Case – S Corporation Material Participation

Thanks for sharing!

TL Case Summ

THE QUESTION

Did a taxpayer continue to materially participate in an S corporation when he turned the day-to-day operations over to his son and focused on product development and customer retention?

THE DISPUTE

Taxpayer Says: He meets the “facts and circumstances” material participation test.

Internal Revenue Service Says: The taxpayers did not satisfy any of the material participation tests and accordingly did not materially participate in the activities.

THE LAW

From Internal Revenue Code Section 469: Individuals may not deduct passive activity losses for the year in which they are sustained.

From Internal Revenue Code Section469(c)(1): A passive activity is any activity that involves the conduct of any trade or business in which the taxpayer does not materially participate.

From Internal Revenue Code Section 469(d)(1): A “passive activity loss” is the amount by which the aggregate losses from all passive activities for a taxable year exceed the aggregate income from all passive activities for such year.

From Temporary Regulation 1.469-5T(a): Provides a series of tests under which to evaluate whether a taxpayer materially participated in a given trade or business.

From Temporary Regulation 1.469-5T(a)(7): A taxpayer materially participates in an activity for a given year if, “[b]ased on all of the facts and circumstances * * * the individual participates in the activity on a regular, continuous, and substantial basis during such year.” (A taxpayer who participates in the activity for 100 hours or less during the year cannot satisfy this test, and more stringent requirements apply to those who participate in a management or investment capacity. See sec. 1.469-5T(b)(2)(ii) and (iii),(f)(2)(ii).)

THE CAUSE OF THE DISPUTE

In order to currently claim losses from trade or business activities you have to “materially participate” in the activities. In general, this means passing one of seven tests. For example, you can prove material participation when you participate in a trade or business on a regular, continuous and substantial basis for more than 100 hours during a year. (Note that additional requirements apply if you participate as a manager or investor.)

In this case, the taxpayers, a married couple, owned stock in two subchapter S corporations that recycled and manufactured plastic products. The husband had established the businesses in 1980, and eventually turned the day-to-day management operations over to his son.

Though the taxpayers moved to another state after turning over the businesses, the husband continued to participate, focusing his time on product development and customer retention, and spending more than 100 hours on those activities during 2008.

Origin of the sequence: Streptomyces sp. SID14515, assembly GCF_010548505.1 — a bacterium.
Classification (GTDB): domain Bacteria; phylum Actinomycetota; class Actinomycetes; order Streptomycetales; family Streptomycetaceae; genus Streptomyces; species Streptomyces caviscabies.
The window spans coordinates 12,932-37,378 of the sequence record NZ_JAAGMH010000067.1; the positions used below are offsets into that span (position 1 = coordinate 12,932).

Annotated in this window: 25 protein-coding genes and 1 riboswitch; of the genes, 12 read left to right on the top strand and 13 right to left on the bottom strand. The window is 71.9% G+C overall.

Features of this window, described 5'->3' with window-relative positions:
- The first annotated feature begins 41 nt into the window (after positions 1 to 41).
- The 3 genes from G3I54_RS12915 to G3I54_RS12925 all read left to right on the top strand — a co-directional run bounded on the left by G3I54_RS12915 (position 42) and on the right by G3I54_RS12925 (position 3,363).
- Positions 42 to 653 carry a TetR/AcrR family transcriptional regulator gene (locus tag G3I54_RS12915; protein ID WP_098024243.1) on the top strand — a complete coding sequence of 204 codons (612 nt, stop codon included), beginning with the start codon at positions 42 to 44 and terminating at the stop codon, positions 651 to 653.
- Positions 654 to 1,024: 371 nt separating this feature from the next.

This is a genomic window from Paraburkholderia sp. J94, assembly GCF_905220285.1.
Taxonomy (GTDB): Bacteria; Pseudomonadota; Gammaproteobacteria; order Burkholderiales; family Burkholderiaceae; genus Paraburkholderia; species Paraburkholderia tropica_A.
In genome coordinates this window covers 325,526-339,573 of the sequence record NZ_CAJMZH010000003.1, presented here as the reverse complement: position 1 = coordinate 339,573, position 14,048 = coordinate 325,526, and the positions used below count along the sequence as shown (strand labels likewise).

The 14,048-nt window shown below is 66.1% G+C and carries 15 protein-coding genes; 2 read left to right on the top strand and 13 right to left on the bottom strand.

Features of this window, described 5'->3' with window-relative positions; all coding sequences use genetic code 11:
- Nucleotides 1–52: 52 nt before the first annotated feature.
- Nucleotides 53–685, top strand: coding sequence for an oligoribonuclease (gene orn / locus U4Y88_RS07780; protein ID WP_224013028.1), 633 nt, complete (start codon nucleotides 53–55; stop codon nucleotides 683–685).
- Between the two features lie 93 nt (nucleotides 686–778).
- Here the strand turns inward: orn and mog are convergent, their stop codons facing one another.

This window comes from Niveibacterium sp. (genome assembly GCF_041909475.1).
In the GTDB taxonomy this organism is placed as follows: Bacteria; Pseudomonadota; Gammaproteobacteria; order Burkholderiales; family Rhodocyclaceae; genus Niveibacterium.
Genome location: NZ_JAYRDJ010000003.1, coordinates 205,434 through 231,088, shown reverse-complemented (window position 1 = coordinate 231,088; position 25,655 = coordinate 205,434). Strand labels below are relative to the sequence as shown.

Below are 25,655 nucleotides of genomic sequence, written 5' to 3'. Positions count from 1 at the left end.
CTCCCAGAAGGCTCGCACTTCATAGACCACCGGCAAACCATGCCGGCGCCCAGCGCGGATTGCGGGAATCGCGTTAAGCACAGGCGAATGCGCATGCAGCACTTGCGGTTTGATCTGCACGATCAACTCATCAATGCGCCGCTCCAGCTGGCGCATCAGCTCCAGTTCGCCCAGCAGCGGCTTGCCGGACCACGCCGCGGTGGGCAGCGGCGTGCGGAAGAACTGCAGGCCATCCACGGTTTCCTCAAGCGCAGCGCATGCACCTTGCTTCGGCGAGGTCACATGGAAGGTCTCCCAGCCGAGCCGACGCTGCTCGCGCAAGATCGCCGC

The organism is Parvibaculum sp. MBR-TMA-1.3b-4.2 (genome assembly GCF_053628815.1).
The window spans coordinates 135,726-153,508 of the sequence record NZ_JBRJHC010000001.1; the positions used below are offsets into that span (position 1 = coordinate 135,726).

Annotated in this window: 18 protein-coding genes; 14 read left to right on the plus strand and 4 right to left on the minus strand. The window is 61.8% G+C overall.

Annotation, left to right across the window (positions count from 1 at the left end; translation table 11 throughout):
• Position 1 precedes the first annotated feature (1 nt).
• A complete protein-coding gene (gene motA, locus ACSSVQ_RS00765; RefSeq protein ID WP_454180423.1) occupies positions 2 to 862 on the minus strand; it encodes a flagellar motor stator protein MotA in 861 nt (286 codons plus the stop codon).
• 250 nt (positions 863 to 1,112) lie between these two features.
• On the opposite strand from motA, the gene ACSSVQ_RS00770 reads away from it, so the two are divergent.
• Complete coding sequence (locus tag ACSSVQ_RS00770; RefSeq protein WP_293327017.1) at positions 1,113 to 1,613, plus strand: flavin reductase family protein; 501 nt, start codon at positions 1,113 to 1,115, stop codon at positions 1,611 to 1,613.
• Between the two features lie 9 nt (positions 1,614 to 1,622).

He made periodic visits to the business facilities in Louisiana and regularly spoke on the phone with plant personnel, making 278 phone calls to the plant during the year. He invented a new technique for fireproofing polyethylene partitions and he developed a method for treating plastics that would allow them to destroy common viruses and bacteria on contact. In addition to his research efforts, he secured a new line of credit for the companies.

He and his wife received Forms K-1 from the businesses and claimed a deduction for losses of $3,178,961 on their 2008 federal income tax return.

The IRS said the losses were not currently deductible because the taxpayers did not pass any of the seven material participation tests. In addition, the IRS says the wife did not actively participate in the businesses.

The taxpayers say they did meet the requirements of the facts and circumstances test because the husband’s participation during 2008 was regular, continuous and substantial.

WHAT WOULD YOU DECIDE?

Make your selection, then see “The Court’s Decision” below for a full explanation

For the or for the

THE COURT’S DECISION

For a full explanation, hover your mouse over the link

View the full case in the window below, or download a complete copy of the PDF by clicking the “Download” link.

Internet Explorer users: If you are using Internet Explorer 11, you may not be able to see the case in the window below due to an incompatibility issue between Google Reader and Microsoft Internet Explorer. To access the case, you can either change compatibility settings for this website only (Tools—Compatibility View Settings—Add this website) or download the PDF file using the link provided below and view it in your browser.

Note: Taxing Lessons provides a summarized version of sometimes lengthy court decisions. The full case may include facts and issues not presented here. Please use the link provided to read the entire case.

Download (PDF, 57KB)

***

HL Carpenter, an experienced investor and a CPA, specializes in reader friendly articles on taxes and investing for individuals and small businesses, and publishes two newsletters: Taxing Lessons and Top Drawer Ink. Visit TaxingLessons.com and HLCarpenter.com.

This information should not be considered legal, investment or tax advice. Taxing Lessons and Top Drawer Ink Corp. do not provide legal, investment or tax advice. Always consult your legal, investment and/or tax advisor regarding your personal situation.